Isn’t there a word for that thing that happens when you have something on your mind and it begins to seem like life is trying to tell you something because everywhere you go, everywhere you look, there are reminders? Like, a million years ago when I was trying to get pregnant, everyone was pregnant. Every billboard was about a labor and delivery hospital. Postcards in the mail said things like, “Expecting?”
You know what I mean. That thing? It really isn’t that those reminders are different than they have always been, it’s just that you’re noticing it because of your life circumstances. What is the word/phrase for that? Hold please while I google it. I am just going to copy and paste my whole first paragraph into the search engine. That should work right?
Here it is! It’s called the Baader-Meinhof Phenomenon. Read more here. Cool!
“The phenomenon bears some similarity to synchronicity, which is the experience of having a highly meaningful coincidence… such as having someone telephone you while you are thinking about them. Both phenomena invoke a feeling of mild surprise, and cause one to ponder the odds of such an intersection. Both smack of destiny, as though the events were supposed to occur in just that arrangement… as though we’re witnessing yet another domino tip over in a chain of dominoes beyond our reckoning.”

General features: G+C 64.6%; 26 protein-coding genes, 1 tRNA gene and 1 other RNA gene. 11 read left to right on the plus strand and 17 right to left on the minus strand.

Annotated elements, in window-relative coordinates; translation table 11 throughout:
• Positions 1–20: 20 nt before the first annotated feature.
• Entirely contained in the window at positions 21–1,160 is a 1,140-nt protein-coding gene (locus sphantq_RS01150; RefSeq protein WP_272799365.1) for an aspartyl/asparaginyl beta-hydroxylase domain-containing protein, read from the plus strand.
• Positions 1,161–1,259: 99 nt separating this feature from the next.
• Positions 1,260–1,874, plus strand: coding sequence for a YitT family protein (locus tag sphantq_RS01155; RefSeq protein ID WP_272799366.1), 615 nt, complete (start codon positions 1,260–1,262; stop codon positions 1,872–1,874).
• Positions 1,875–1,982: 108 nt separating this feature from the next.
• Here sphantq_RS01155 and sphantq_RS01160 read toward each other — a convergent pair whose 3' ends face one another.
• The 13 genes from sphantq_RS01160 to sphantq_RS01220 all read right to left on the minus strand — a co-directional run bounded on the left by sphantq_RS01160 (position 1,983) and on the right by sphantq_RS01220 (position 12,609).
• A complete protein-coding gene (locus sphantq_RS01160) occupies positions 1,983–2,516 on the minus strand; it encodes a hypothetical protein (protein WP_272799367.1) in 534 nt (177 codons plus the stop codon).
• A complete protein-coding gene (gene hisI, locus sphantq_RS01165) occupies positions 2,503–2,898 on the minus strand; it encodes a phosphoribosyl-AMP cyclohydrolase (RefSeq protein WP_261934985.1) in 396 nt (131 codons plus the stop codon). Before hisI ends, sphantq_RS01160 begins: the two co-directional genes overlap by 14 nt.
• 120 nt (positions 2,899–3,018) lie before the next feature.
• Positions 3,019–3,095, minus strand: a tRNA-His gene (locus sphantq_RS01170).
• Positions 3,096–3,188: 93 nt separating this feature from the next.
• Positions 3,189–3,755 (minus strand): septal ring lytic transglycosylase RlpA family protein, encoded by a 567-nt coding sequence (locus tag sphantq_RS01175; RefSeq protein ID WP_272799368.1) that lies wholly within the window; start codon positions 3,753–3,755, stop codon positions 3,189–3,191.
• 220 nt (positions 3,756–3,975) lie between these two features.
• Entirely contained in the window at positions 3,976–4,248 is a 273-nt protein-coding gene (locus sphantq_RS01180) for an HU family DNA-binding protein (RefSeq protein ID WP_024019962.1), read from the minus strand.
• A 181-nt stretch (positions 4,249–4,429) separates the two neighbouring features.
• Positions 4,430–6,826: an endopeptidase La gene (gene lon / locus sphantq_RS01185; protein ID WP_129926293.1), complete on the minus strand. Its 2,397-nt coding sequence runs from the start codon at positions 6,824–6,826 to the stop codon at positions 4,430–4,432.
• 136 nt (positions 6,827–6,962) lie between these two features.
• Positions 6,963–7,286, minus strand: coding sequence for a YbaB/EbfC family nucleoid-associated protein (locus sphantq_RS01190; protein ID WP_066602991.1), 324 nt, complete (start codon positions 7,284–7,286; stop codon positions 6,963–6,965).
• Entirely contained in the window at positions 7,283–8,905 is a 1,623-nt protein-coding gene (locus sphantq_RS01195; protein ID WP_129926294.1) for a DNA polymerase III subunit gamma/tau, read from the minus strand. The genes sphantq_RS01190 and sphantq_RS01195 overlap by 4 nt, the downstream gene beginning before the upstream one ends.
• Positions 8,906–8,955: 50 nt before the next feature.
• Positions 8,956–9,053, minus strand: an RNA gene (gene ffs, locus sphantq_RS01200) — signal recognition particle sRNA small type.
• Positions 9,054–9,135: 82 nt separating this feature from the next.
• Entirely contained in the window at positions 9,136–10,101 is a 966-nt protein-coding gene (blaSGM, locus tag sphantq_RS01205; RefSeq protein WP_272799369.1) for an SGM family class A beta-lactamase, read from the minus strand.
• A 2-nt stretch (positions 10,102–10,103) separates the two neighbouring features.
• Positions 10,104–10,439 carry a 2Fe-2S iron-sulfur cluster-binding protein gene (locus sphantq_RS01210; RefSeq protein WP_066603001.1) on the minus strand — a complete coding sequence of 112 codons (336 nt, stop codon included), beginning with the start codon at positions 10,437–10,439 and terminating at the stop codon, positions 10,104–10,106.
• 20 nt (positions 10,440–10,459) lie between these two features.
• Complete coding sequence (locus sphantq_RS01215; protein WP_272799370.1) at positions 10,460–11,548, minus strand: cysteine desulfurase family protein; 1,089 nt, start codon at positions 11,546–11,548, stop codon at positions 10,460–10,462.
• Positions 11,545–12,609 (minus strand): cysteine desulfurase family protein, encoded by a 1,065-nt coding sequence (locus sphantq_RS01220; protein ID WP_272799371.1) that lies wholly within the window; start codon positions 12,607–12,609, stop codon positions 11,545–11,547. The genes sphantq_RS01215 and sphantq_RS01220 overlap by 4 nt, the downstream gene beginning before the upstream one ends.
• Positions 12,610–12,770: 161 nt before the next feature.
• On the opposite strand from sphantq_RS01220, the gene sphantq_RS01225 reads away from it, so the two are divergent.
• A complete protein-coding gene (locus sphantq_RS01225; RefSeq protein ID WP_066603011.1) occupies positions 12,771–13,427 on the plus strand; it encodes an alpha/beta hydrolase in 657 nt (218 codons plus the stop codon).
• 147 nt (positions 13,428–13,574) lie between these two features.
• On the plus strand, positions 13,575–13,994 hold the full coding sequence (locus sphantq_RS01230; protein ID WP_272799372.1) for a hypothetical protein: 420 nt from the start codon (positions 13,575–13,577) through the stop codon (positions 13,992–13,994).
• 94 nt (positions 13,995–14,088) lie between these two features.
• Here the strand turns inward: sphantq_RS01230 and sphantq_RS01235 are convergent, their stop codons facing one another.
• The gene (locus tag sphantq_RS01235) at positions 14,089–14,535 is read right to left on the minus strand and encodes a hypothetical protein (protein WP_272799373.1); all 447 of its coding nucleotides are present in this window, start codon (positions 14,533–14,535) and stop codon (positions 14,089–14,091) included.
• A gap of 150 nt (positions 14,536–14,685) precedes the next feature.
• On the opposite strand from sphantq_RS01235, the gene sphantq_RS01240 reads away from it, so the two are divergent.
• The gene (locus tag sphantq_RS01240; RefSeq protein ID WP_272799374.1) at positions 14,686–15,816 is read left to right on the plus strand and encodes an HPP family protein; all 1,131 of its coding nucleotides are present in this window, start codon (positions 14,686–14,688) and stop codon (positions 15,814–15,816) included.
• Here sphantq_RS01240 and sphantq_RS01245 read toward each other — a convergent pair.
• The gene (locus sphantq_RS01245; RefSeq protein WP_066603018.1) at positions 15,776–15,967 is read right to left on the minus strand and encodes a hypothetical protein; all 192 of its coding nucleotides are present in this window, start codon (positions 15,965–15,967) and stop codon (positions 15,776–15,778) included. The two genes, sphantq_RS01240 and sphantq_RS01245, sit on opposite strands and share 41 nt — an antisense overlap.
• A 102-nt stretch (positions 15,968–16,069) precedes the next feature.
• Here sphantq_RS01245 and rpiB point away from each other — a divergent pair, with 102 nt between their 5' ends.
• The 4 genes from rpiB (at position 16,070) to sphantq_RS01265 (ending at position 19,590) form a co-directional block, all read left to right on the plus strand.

That is exactly it! A chain of dominoes beyond my reckoning.
This is all prelude to tell you I randomly selected a book in a used bookstore by Maeve Binchey called Scarlet Feather and to my surprise, it had two very interesting sub-plot lines about foster care. Weird no? No? Well, I thought it was. I’ve read things like One for the Murphys and The Language of Flowers but I sought them out, knowing they were about foster care.
The Maeve Binchy book took me by complete surprise. And, kudos to Maeve, it wasn’t just a plot line because she needed her kid characters to be heroes sans responsible parents – that’s a theme I see (and hate) all the time. Binchy did a great job weaving in the two entirely plausible foster care stories into her bigger plot. I did not love the main characters of the book but boy-oh, I loved those two plot lines.
I read Binchy a long time ago (long before the million years ago when I was trying to get pregnant). I remember liking but dismissing her at the same time. Those two plot lines have convinced me to give her another chance. I have a feeling her books will be the Irish equivalent of comfort food. Stop me if I am wrong. Really. Stop me. I’m going to the library – right now.